Author Interviews

Interview With Author Carly Anne West

I’m thrilled to welcome Carly to discuss her new book, THE GHOSTS OF NAMELESS ISLAND (Andrews McMeel Kids 7/23/24). I recently met Carly at ALA and fell in love with her and her hilarious/spine-tingling middle-grade novel.

I am delighted to say we share the same publisher, and our ghost stories release on the same day, which makes me feel even more of a kinship with her. (HART & SOULS)

So . . . If you’re in the mood for a spooky summer, we’ve got you covered!

Now it’s my pleasure to introduce you to the fabulous Carly Anne West . . .


Carly: GHOSTS follows Gus Greenburg, a kid with an unlikely (and unwelcome) gift—he can see ghosts. While this didn’t used to be the biggest deal in the world, it’s become a bigger deal now that Gus and his mom have moved to Nameless Island and into the infamous Rotham Manor, an old mansion replete with ghosts ready to haunt the heck out of Gus. And these ghosts play by a different set of rules than the others; they can hurt Gus. Now, Gus must find out what happened to the ghosts and discover their identities before they can pass on to the next realm and leave him alone. Fortunately, he’ll have some help ghostbusting with his new friends, Tavi and Miles.

Lisa: How did you come up with the idea? 

Carly: I’ve always felt that the most potent hauntings come from unfinished business, and Gus is dealing with a great deal of unfinished business with a missing father in his life, so it made sense to me that he would be parsing out mysteries about people whose lives ended perhaps before they expected them to, and I really liked the idea of a kid who was dealing with his own anxieties helping ghosts that were experiencing their own sort of turmoil. And it takes place in the Pacific Northwest; having lived there, I know it’s an area rife with haunted stories.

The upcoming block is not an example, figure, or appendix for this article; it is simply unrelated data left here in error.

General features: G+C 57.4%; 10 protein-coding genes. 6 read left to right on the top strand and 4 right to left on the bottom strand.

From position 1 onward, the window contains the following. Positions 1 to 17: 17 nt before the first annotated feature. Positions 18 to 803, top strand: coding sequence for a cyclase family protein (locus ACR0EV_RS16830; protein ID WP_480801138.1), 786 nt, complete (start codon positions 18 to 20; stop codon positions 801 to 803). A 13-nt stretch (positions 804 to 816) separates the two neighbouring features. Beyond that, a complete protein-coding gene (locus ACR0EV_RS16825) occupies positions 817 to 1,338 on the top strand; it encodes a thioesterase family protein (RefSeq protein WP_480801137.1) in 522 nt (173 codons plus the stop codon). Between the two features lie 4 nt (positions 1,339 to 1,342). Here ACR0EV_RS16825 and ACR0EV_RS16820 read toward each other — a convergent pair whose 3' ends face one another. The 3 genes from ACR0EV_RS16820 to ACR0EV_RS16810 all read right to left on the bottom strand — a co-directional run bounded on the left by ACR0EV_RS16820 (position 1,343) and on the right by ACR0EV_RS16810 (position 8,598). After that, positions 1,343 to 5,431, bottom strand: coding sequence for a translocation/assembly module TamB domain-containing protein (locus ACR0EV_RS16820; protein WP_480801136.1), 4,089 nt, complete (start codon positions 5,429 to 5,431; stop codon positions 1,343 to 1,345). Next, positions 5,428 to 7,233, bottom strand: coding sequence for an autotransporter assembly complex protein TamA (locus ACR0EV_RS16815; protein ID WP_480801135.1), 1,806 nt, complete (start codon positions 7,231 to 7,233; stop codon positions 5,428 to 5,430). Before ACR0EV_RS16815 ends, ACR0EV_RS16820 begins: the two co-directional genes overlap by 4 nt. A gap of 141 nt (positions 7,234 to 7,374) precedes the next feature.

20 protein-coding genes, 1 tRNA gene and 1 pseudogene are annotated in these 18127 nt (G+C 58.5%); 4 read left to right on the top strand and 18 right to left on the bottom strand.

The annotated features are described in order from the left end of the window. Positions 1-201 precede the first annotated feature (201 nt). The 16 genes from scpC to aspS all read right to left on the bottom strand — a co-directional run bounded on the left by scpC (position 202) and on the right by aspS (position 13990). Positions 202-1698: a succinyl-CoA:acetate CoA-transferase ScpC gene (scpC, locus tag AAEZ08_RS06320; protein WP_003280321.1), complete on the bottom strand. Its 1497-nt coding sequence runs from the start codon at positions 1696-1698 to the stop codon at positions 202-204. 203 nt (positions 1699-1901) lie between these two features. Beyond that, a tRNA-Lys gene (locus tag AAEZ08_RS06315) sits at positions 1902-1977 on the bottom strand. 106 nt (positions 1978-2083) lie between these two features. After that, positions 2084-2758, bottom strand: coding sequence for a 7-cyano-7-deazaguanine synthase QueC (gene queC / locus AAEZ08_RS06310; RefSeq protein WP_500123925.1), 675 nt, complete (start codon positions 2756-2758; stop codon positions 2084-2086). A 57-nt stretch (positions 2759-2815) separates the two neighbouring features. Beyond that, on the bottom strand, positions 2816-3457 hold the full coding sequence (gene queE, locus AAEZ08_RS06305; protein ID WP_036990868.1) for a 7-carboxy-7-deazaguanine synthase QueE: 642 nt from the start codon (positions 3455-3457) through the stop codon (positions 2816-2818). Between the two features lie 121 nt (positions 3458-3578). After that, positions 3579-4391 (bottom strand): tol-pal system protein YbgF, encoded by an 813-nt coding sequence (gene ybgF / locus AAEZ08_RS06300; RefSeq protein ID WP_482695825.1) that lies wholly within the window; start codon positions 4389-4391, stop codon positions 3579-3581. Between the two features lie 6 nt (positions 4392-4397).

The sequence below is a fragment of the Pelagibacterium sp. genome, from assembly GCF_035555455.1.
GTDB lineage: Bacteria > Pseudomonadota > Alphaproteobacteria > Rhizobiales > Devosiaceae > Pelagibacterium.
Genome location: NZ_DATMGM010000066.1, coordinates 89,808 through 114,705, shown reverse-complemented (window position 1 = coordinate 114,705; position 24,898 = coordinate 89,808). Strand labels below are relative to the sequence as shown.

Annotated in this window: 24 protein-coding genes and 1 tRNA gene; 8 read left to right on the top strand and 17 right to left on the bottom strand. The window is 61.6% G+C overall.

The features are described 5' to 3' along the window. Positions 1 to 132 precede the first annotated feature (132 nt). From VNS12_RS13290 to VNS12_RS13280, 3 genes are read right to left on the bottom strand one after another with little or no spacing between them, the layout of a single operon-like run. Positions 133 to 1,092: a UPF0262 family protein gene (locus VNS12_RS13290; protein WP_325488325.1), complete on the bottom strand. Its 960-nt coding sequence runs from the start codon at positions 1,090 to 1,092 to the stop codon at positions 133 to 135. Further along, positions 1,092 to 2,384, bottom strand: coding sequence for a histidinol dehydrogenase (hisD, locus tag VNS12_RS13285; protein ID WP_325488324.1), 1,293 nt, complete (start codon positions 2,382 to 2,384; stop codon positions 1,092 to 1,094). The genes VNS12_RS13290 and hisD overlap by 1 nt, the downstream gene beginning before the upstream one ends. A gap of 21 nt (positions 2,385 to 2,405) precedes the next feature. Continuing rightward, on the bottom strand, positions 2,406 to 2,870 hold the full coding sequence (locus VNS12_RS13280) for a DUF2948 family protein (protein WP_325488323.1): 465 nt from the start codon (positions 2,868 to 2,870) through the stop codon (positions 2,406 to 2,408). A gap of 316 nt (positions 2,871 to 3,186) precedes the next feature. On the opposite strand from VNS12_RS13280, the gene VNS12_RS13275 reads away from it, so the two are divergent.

Lisa: Did you base characters on people you know? If yes, spill the beans!

Carly: I mean, don’t all writers create their characters out of composites of people they’ve known in their lives?  No one character is anyone specific, but there are certainly aspects of the characters that have special qualities similar to important people in my life. We’ll find in the second book that Gus is an artist; so is one of my kids. We’ll find out later Tavi is a soccer player like my other kiddo. Miles is Korean-American; I live in Korea. So there are elements of real-life in there, absolutely.

Lisa: How much of your real-life experiences play a role in the stories you tell?

Carly: Honestly, I think I write for middle grade and young adults because those times in my life (and so many people’s lives) were/are so difficult. It’s maybe a bit cathartic to write about a time when I felt so out of control; maybe controlling the narrative now is one way to take back some of the power I felt unable to possess back then. There are also plenty of emotions from that time period that cling to adulthood (frustratingly), so in a way, what I’m writing can feel timely, whether I want it to or not.

Lisa: Which books did you like to read when you were a kid? Do those books influence your writing?

Carly: I was a little late to the reading game. I was good at reading the required books, but when it came to reading for pleasure, I had a tough time finding what my niche was. I knew I liked scary stories, but once I’d burned through all the Christopher Pike options, I was stuck. I probably started reading Stephen King too young. Once I started down that road, I knew horror was my thing, and that absolutely influenced my writing. I knew I was attracted to scary stories, and the scarier the better. There was something delicious about the anticipation of a supernatural scare, that lingering suspense. Fear is such an ancient, lizard-brain sort of emotion. I love playing with notions that creaky and dormant.

Lisa: What advice would you give twelve-year-old, Carly?

Carly: Oh dear. That poor girl. She struggled. A lot. Twelve years old was not a good age. I would tell her that she is most definitely not the only one feeling the anxiety she is feeling, and that emotion isn’t alien but an actual clinical function she’ll be taught to deal with down the road. Same with the panic attacks. I’d tell her that the people who seem super important in this moment won’t mean so much in a year or two, and in fact, she won’t even remember their names. I’d tell her that her body is beautiful the way it is. I’d tell her she’s so much stronger than she thinks she is. She’ll be okay.

Lisa: Have you ever seen a ghost?